João Barros, the founder of startup company Veniam based in Silicon Valley, seeks to convert every vehicle on the planet into a free Wi-Fi hotspot. Vehicles would be fitted with a Wi-Fi hotspot powered by the vehicle's battery, which would then allow anyone to connect to the Internet.
Veniam, which originated in Porto, Portugal, wants to accomplish this by equipping buses, taxis and other vehicles with on-board units with multinetwork capabilities that can connect vehicle-to-vehicle as well as vehicle-to-infrastructure communication using Wi-Fi and cellular.
In Porto, they've already fitted a fleet of garbage trucks with the devices, helping to decrease the amount of garbage collections made, reducing costs for the city.
"We placed little sensors with Wi-Fi across different garbage containers that can tell you if the garbage containers are full or not, and the vehicles ask the containers as they pass by if they are full," Barros said. "They store this information and they send it to the cloud in such a way that the garbage collection trucks now only need to go to those containers that actually are full and need to be emptied."
The Wi-Fi devices attached to these vehicles use sensors that gather information about garbage collection, speed and acceleration. Then that data is stored in the cloud where it can help cities improve other factors such as infrastructure and public transportation for commuters and tourists.
But the basic idea is to have the project funded by cites that want to grant more Internet access to locations where the infrastructure does not allow for a traditional type of connection to the internet. The service would be free, without a requirement for any log-in info or personal details.
So far, there are only 608 vehicles connected according to a deli counter-style ticker on Veniam's official website. Many more vehicles would need to take a lot more deli counter tickets to even come close to Veniam's ambitious goal of connecting every moving vehicle on the planet, a number that reaches around a billion.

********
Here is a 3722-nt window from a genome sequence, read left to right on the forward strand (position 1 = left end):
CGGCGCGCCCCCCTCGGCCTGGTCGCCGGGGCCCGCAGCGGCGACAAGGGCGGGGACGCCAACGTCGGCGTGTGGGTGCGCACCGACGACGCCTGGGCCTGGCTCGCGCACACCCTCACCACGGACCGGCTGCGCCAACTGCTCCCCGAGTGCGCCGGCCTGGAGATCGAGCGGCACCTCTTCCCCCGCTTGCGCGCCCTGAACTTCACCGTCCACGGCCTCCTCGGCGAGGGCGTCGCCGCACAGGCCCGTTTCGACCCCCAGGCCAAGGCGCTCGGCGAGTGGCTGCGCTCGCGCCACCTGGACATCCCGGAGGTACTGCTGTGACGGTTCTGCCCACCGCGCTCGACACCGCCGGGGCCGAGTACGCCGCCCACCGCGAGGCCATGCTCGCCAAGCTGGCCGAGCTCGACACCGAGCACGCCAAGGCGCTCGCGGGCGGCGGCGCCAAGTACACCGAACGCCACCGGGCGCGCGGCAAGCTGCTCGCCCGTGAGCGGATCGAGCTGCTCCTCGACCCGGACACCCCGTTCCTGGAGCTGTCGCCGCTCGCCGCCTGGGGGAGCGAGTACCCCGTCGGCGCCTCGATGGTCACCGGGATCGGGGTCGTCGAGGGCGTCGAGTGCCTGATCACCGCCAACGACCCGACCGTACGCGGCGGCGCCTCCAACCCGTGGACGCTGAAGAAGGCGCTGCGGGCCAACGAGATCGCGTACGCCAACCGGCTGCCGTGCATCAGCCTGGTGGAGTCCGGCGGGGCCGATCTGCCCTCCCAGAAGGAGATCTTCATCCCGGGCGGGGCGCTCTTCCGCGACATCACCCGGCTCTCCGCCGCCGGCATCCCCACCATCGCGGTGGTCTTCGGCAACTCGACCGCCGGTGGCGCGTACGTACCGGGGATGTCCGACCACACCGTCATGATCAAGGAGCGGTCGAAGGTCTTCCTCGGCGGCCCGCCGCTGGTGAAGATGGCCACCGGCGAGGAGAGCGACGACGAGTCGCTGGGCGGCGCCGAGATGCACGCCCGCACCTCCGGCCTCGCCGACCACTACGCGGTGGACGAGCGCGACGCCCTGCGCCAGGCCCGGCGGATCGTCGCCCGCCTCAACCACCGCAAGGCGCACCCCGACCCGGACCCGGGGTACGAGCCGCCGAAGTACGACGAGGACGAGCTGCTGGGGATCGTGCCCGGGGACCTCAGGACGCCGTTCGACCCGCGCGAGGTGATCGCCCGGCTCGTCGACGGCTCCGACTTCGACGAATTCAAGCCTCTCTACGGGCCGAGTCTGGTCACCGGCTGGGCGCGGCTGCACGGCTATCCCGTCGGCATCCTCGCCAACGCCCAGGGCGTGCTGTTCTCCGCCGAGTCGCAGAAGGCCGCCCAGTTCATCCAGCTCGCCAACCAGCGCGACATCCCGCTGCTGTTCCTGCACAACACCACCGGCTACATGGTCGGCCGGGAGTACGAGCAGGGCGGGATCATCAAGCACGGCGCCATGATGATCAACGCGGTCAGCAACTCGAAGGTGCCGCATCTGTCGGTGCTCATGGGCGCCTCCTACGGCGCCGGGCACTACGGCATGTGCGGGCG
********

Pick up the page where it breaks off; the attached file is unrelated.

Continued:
But it is a great goal. Utopian, even. Barros, on the official Veniam site, calls it an "Internet of moving things", a play on the phrase "Internet of Things" made popular by companies at events like CES, where everything from smart watches to dog collars to toothbrushes can connect to the Internet. Baross eventually wants the company to move on to other moving technologies.
"In the future you are going to have drones, robots, all sorts of devices, wearables, that are moving with people," Barros explained. "The other area where I think Veniam can be relay transformative is in reducing the digital divide and providing more people with Internet access. ... You look at Google thinking about using balloons, you see Facebook with drones, but I would say that vehicles are closer to Earth. ... If every vehicle becomes a hotspot and with a mesh network we can build a really reliable wireless infrastructure that can even survive in places where you don't have power or in situations where you have a catastrophe, because the vehicles have large batteries so they continue to be operating even if the power grid is down."
Veniam's plan raises a couple questions, however. How secure will customers feel without log-ins? Would two cities be able to connect Wi-Fi networks together? For instance, would you be able to stay connected during a trip from Philadelphia to Trenton? And where does the billing go? What about competing ISPs within cities? Lastly, how would you deal with the sure-to-be-inevitable congestion issues?